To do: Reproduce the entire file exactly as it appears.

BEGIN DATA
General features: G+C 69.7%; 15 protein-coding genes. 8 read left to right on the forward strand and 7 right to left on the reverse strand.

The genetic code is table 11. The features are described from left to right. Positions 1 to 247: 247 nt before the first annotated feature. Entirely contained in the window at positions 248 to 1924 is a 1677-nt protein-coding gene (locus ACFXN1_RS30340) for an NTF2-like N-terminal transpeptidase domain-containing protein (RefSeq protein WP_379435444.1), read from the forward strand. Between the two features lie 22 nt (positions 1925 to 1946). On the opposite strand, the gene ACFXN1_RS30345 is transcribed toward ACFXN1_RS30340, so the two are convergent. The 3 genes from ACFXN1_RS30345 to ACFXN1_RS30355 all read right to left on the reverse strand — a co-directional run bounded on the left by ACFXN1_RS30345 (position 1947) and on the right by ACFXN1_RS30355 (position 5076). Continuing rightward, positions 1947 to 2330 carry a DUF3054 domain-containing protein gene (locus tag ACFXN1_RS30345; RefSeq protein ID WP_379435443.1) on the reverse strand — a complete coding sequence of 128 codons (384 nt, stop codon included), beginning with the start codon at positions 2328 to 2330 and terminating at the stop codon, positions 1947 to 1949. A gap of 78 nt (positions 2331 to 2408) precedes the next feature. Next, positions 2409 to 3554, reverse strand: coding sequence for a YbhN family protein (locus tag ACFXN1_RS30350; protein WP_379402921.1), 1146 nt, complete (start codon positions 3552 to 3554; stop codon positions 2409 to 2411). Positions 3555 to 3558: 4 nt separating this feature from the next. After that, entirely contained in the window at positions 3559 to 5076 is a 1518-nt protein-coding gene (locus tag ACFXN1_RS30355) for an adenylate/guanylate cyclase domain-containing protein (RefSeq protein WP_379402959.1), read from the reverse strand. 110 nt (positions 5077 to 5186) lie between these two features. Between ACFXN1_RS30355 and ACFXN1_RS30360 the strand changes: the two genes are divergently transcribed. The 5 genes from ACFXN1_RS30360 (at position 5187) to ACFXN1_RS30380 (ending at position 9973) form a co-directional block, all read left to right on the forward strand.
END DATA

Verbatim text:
General features: G+C 69.7%; 15 protein-coding genes. 8 read left to right on the forward strand and 7 right to left on the reverse strand.

The genetic code is table 11. The features are described from left to right. Positions 1 to 247: 247 nt before the first annotated feature. Entirely contained in the window at positions 248 to 1924 is a 1677-nt protein-coding gene (locus ACFXN1_RS30340) for an NTF2-like N-terminal transpeptidase domain-containing protein (RefSeq protein WP_379435444.1), read from the forward strand. Between the two features lie 22 nt (positions 1925 to 1946). On the opposite strand, the gene ACFXN1_RS30345 is transcribed toward ACFXN1_RS30340, so the two are convergent. The 3 genes from ACFXN1_RS30345 to ACFXN1_RS30355 all read right to left on the reverse strand — a co-directional run bounded on the left by ACFXN1_RS30345 (position 1947) and on the right by ACFXN1_RS30355 (position 5076). Continuing rightward, positions 1947 to 2330 carry a DUF3054 domain-containing protein gene (locus tag ACFXN1_RS30345; RefSeq protein ID WP_379435443.1) on the reverse strand — a complete coding sequence of 128 codons (384 nt, stop codon included), beginning with the start codon at positions 2328 to 2330 and terminating at the stop codon, positions 1947 to 1949. A gap of 78 nt (positions 2331 to 2408) precedes the next feature. Next, positions 2409 to 3554, reverse strand: coding sequence for a YbhN family protein (locus tag ACFXN1_RS30350; protein WP_379402921.1), 1146 nt, complete (start codon positions 3552 to 3554; stop codon positions 2409 to 2411). Positions 3555 to 3558: 4 nt separating this feature from the next. After that, entirely contained in the window at positions 3559 to 5076 is a 1518-nt protein-coding gene (locus tag ACFXN1_RS30355) for an adenylate/guanylate cyclase domain-containing protein (RefSeq protein WP_379402959.1), read from the reverse strand. 110 nt (positions 5077 to 5186) lie between these two features. Between ACFXN1_RS30355 and ACFXN1_RS30360 the strand changes: the two genes are divergently transcribed. The 5 genes from ACFXN1_RS30360 (at position 5187) to ACFXN1_RS30380 (ending at position 9973) form a co-directional block, all read left to right on the forward strand.